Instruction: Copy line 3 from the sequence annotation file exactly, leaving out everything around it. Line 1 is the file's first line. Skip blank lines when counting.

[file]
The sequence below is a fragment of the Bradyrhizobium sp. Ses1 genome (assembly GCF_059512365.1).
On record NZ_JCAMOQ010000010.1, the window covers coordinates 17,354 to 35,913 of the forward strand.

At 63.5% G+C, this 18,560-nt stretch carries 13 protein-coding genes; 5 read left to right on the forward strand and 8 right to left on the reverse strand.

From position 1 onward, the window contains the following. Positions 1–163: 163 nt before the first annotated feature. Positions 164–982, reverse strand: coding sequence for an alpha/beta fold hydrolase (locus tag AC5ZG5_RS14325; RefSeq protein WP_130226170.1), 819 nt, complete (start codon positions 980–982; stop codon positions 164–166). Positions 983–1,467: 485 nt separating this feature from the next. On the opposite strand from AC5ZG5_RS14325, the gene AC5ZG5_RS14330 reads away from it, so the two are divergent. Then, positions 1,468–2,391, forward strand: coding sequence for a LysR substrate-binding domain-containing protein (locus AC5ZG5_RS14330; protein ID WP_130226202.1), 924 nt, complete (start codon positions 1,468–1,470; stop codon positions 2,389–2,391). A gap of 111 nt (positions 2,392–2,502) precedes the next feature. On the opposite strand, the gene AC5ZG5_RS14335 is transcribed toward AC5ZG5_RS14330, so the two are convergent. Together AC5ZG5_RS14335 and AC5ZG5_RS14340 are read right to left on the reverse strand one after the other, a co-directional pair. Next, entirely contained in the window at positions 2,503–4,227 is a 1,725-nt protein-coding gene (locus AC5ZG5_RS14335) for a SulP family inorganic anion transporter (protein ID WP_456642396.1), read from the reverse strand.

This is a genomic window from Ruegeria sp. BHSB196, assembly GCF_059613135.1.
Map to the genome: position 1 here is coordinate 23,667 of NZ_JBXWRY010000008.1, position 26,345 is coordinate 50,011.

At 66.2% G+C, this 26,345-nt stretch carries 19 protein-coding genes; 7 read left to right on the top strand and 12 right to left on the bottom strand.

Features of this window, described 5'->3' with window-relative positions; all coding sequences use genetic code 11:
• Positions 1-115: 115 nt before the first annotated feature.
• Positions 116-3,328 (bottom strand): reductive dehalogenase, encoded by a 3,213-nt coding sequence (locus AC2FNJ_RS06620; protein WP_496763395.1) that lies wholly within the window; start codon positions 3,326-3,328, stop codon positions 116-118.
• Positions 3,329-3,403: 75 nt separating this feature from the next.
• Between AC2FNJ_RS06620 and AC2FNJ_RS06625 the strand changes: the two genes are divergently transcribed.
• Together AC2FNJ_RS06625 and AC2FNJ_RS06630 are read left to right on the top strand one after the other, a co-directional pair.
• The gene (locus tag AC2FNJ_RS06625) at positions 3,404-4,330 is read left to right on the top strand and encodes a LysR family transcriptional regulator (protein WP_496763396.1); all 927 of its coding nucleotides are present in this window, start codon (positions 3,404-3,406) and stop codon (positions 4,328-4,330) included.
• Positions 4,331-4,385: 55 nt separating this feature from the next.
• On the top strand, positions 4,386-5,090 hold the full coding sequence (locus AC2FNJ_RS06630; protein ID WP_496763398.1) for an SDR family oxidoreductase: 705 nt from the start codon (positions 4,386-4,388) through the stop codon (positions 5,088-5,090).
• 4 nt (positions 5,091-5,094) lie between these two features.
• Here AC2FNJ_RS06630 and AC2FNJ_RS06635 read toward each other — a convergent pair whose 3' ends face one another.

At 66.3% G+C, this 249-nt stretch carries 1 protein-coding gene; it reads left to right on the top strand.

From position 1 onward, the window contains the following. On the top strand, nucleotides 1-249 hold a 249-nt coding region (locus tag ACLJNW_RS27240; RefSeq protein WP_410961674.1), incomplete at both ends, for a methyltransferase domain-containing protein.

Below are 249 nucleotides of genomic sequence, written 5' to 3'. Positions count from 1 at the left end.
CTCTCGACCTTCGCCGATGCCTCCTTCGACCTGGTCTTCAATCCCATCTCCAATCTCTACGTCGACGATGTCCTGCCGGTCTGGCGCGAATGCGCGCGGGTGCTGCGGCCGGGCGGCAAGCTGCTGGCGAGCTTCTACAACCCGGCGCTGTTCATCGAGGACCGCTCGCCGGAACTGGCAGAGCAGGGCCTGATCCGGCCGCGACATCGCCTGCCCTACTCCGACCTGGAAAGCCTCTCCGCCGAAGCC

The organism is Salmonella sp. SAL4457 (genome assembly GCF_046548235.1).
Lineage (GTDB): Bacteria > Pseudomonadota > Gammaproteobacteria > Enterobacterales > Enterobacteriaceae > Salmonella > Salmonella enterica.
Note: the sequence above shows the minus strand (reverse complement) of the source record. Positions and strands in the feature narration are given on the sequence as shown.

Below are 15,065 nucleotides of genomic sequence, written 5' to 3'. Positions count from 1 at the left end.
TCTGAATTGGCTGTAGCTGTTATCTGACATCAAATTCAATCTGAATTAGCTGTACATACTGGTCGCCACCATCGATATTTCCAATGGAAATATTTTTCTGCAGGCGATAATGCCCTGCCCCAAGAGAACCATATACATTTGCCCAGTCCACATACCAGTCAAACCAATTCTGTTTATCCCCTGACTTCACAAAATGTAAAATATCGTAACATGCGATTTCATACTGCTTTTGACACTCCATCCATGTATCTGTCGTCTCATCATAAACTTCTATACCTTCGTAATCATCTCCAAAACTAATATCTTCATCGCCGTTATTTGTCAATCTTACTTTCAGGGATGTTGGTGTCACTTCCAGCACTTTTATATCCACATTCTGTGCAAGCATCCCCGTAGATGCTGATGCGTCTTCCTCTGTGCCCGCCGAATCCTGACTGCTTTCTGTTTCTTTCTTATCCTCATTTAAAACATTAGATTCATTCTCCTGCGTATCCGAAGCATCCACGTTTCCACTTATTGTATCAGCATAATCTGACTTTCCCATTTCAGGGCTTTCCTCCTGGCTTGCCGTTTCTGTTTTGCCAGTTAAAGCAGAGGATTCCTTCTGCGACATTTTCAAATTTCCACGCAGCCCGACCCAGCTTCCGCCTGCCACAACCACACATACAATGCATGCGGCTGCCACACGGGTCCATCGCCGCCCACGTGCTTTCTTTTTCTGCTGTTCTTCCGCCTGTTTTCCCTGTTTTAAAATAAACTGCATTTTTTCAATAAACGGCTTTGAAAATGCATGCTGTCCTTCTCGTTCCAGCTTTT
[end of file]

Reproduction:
At 63.5% G+C, this 18,560-nt stretch carries 13 protein-coding genes; 5 read left to right on the forward strand and 8 right to left on the reverse strand.